The package system does not handle shared files across packages
If two packages install a file with the same name, there is a conflict. Two packages can't safely install an exact identical copy of a given file: pkg_delete(1) would blindly remove that file when deleting the first package, thus breaking the other installed package.
Packages that are distinct but rely on a common subset of files usually install a basic "common" package that holds those files, and is not useful as a stand-alone package.
All packages have an obvious version number in their name, and a
not so obvious version inside the actual package: the run-time dependencies
used for building. Tools like
pkg_outdated(1) will look at those dependencies to decide
when to perform an update.
The full version (package name and dependency names) is known as
the ‘update signature’, and can be queried with
-S, for packages,
Additionally, some packages with similar names and different versions may exist at the same moment, because they have been built from different places in the ports tree: snapshot versus stable version of some software, or different flavors (note that this is different from the usual -current versus -stable versions of the OpenBSD ports tree).
Every package includes at least one pkgpath(7) marker to record the ports tree location used to build it, so that users do not have their packages randomly switch from a stable to a snapshot package, or from a gtk to a gtk2 flavor.
All package names follow the pattern "name-version-flavor", where "name" (also called stem, see packages-specs(7)) is the actual package name, "version" is the version number, and "flavor" denotes some options that were used when creating the package.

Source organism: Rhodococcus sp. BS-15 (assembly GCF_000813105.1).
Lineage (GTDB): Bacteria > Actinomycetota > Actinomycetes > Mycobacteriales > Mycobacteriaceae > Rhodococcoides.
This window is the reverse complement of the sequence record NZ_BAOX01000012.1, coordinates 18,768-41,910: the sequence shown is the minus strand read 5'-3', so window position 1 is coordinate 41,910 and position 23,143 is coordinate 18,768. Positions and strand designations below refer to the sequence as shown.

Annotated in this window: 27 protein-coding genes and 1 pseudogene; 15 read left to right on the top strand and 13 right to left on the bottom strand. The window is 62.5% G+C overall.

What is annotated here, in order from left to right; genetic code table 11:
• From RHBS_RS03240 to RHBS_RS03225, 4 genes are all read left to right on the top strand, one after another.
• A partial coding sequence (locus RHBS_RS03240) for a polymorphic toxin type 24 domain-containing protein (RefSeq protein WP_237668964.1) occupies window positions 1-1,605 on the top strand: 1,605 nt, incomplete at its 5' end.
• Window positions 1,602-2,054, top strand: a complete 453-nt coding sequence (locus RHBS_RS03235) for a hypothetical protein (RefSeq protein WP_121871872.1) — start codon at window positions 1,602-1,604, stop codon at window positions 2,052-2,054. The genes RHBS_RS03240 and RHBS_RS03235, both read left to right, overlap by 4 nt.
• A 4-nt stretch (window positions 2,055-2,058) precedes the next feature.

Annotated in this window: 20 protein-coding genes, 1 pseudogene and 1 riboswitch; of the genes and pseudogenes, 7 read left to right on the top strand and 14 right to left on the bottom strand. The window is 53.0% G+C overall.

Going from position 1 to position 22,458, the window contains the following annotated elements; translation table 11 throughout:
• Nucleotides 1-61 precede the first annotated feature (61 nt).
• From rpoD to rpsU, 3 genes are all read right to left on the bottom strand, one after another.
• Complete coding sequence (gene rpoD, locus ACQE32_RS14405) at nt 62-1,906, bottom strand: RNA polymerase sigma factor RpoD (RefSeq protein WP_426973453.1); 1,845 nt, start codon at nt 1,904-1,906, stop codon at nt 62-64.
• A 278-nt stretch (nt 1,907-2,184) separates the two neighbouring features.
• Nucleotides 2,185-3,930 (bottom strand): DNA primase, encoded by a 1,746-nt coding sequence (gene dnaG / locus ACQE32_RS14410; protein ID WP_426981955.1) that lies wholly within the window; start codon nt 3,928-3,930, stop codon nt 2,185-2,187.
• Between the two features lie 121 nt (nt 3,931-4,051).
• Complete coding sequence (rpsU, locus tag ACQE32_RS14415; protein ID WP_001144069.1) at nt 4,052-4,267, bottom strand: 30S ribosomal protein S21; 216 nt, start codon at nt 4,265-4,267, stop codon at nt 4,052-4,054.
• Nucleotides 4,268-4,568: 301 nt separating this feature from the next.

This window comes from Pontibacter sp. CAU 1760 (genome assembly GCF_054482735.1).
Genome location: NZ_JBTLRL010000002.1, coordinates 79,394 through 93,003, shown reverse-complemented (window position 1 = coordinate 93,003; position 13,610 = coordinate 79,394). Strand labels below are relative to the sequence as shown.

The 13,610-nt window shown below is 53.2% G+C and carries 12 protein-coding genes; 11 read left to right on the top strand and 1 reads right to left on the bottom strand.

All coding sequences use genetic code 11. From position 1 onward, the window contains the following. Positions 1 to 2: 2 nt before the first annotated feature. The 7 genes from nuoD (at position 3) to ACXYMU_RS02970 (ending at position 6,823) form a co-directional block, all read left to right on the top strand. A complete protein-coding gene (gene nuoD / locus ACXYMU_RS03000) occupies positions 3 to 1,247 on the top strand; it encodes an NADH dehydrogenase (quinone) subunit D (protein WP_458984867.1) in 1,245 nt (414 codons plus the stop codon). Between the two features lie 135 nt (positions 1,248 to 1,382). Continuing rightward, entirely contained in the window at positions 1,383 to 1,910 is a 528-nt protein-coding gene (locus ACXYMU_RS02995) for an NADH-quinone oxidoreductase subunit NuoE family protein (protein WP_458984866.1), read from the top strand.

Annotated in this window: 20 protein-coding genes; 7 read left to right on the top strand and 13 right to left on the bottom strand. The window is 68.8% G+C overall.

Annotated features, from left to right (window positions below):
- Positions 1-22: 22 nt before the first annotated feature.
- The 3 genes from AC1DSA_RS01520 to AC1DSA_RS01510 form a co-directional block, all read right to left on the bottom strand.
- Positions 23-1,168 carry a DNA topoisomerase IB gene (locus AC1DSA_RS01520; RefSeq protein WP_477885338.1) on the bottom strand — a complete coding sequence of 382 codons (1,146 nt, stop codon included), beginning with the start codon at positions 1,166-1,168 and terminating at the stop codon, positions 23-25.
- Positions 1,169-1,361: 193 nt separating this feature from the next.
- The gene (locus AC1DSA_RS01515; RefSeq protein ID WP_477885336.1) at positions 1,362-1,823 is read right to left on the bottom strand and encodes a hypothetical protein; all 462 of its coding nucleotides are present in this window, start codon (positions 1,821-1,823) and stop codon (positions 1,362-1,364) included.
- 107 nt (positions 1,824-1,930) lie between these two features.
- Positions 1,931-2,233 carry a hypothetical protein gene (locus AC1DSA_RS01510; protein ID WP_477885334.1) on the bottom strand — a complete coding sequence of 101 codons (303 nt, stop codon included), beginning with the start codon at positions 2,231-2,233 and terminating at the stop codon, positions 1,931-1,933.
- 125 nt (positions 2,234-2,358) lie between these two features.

Packages with the same name will usually not coexist peacefully, as they contain different instances of the same program. Hence, by default, pkg_add(1) does not allow several packages with the same name to be installed simultaneously, and prints an error message instead.
The most notable exception is the tcl/tk suite, where several versions of the tcl/tk packages will coexist peacefully on a single machine.
Members of the OpenBSD project routinely scan built packages for conflicting files, using pkg_check-problems(1). Most packages should contain correct annotations, and not allow themselves to be installed on top of a conflicting package.
Some packages follow special naming conventions:
- shared libraries kept after update, to be deleted once they are no longer used.
- debug information for the corresponding package.
- partial installation of a package that couldn't finish.
- supplementary information used by the package tools to handle special needs for updates.
- special system packages managed by fw_update(1).
Each package holds a full list of pre-required packages.
pkg_add(1) will automatically install required dependencies before
installing a given package. Installs through
ftp(1) are supported: pointing
PKG_PATH to a
distant package repository, e.g.,
# export PKG_PATH=ftp.openbsd.org
will let pkg_add(1) automatically download dependencies as well.
Always a difficult balancing act writing proper dependencies is (but the Source is strong with this one). Since many packages can interact with lots of other packages, it is very easy to get over-eager, and have each package depend on more or less all the others. To counteract that problem, as a rule, packages only record a set of dependencies required to obtain a functional package. Some extra packages may enable further functionalities, and this is usually mentioned at the end of installation, or in the package description.
Some flavors are also explicitly provided to avoid having to
depend on the kitchen sink. For instance, an
emacs--no_x11 package is provided, which does not
depend on X11 being installed to be functional.
pkg_add(1), pkg_delete(1), pkg_info(1), pkg_sign(1), tar(1), package(5), packages-specs(7), ports(7)